Cognitive Behavioral Therapy

How cognitive behavioral therapy works

Cognitive-behavioral therapy is a type of talk therapy that takes a hands-on approach to problem-solving. It helps patients get a different view of thoughts that influence their behaviors.

CBT can treat a wide range of disorders like depression, phobias, addiction, and post-traumatic stress disorder. During the treatment, a patient should change the disturbing patterns that trigger negative emotions. Unlike other types of therapies, CBT is short – it takes 5-10 months for most emotional problems.

The basics of CBT

Cognitive-behavioral therapy is based on scientific research and there’s ample evidence that it does work. The underlying concept of this type of therapy is that feelings affect the way we do things. It teaches individuals that no matter the type of world they live in, they can’t control what happens in the world around them.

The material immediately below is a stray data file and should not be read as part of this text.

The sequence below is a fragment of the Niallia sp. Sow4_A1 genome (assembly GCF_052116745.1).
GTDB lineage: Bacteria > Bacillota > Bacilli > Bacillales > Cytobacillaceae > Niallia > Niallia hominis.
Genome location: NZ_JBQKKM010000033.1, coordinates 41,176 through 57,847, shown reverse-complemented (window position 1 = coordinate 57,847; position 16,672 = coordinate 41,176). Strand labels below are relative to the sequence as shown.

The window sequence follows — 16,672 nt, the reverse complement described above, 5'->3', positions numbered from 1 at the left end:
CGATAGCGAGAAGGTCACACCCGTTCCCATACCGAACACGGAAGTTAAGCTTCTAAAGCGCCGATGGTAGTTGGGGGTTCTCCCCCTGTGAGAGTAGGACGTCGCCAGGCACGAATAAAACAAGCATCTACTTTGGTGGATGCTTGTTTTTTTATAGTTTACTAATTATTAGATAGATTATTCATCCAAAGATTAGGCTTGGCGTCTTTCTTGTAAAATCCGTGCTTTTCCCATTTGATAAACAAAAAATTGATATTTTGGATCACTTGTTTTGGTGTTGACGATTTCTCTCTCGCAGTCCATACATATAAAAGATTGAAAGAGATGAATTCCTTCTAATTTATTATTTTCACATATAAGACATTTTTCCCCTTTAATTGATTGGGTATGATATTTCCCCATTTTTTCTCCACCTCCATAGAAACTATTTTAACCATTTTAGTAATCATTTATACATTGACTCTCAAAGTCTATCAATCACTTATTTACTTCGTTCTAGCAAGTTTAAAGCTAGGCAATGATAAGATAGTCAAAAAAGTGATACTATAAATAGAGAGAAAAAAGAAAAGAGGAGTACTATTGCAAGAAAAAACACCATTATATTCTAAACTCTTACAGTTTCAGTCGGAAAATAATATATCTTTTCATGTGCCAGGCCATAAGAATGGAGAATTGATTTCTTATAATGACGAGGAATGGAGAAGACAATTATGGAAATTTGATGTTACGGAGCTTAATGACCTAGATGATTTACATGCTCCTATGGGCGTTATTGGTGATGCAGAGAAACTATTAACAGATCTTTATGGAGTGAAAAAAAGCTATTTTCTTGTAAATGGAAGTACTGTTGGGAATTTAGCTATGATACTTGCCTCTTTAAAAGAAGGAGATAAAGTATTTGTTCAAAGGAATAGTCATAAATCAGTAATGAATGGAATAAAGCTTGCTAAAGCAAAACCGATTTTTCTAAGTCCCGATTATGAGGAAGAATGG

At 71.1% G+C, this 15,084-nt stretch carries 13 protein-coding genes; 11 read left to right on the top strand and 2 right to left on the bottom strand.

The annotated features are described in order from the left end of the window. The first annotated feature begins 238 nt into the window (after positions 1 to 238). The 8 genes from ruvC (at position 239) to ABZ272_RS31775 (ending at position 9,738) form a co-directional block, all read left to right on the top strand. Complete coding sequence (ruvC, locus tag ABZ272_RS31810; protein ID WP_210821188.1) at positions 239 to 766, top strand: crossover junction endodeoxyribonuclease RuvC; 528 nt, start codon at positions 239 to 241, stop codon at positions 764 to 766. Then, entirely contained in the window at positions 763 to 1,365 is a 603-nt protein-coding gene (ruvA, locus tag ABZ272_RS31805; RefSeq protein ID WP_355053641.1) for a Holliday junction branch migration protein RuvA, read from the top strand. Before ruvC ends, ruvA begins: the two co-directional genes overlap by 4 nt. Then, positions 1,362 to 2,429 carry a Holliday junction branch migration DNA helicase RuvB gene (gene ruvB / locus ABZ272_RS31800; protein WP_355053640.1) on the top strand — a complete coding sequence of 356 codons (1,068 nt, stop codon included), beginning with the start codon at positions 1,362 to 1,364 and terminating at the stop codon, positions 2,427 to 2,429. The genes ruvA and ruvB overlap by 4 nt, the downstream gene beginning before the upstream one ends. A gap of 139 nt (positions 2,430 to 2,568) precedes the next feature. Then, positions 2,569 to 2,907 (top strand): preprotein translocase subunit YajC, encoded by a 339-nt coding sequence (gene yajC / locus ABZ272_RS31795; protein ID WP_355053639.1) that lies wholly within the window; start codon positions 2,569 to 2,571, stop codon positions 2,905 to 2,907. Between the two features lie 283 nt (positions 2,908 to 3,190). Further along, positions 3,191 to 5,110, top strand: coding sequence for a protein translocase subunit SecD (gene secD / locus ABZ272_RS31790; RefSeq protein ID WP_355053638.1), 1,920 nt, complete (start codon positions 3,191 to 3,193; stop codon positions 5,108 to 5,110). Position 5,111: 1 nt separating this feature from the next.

Importance of the negative thoughts

Cognitive-behavioral therapy states that it’s not the events around us that trigger the negative thinking but the meaning that we give to them. What does this mean? If your thoughts are negative, you’ll keep holding to the same old things.

The goal of CBT is to change the negative thinking that contributes to anxiety and depression. Patients are encouraged to look at reality from a different perspective. When they become aware of the unrealistic thoughts, they can engage in a healthier thinking pattern.

Types of CBT

Cognitive-behavioral therapy borrows from the same principles used in human emotion behavior. It can be thought of as a combination of behavioral therapy and psychotherapy. Here are the various approaches used by therapists.

Dialectical behavior therapy